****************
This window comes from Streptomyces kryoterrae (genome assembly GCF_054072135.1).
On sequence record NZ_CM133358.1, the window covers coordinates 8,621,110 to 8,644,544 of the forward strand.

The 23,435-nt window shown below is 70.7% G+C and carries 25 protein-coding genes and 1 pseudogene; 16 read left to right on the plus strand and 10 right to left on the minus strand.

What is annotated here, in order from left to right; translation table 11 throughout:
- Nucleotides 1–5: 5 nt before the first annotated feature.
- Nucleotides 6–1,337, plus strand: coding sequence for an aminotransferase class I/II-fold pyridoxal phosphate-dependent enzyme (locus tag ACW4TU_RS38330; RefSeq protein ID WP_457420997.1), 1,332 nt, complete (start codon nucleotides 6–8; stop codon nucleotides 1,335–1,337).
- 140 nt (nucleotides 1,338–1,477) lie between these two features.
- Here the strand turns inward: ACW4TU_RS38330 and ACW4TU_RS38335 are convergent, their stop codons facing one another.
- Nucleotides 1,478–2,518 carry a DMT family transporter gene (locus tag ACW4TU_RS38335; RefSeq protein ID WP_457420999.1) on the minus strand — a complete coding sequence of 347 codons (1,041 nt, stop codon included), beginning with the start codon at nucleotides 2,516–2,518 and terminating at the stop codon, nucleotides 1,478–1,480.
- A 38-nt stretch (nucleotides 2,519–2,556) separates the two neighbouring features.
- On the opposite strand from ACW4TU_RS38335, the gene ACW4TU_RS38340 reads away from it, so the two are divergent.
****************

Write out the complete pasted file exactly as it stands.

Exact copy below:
This window comes from Streptomyces kryoterrae (genome assembly GCF_054072135.1).
On sequence record NZ_CM133358.1, the window covers coordinates 8,621,110 to 8,644,544 of the forward strand.

The 23,435-nt window shown below is 70.7% G+C and carries 25 protein-coding genes and 1 pseudogene; 16 read left to right on the plus strand and 10 right to left on the minus strand.

What is annotated here, in order from left to right; translation table 11 throughout:
- Nucleotides 1–5: 5 nt before the first annotated feature.
- Nucleotides 6–1,337, plus strand: coding sequence for an aminotransferase class I/II-fold pyridoxal phosphate-dependent enzyme (locus tag ACW4TU_RS38330; RefSeq protein ID WP_457420997.1), 1,332 nt, complete (start codon nucleotides 6–8; stop codon nucleotides 1,335–1,337).
- 140 nt (nucleotides 1,338–1,477) lie between these two features.
- Here the strand turns inward: ACW4TU_RS38330 and ACW4TU_RS38335 are convergent, their stop codons facing one another.
- Nucleotides 1,478–2,518 carry a DMT family transporter gene (locus tag ACW4TU_RS38335; RefSeq protein ID WP_457420999.1) on the minus strand — a complete coding sequence of 347 codons (1,041 nt, stop codon included), beginning with the start codon at nucleotides 2,516–2,518 and terminating at the stop codon, nucleotides 1,478–1,480.
- A 38-nt stretch (nucleotides 2,519–2,556) separates the two neighbouring features.
- On the opposite strand from ACW4TU_RS38335, the gene ACW4TU_RS38340 reads away from it, so the two are divergent.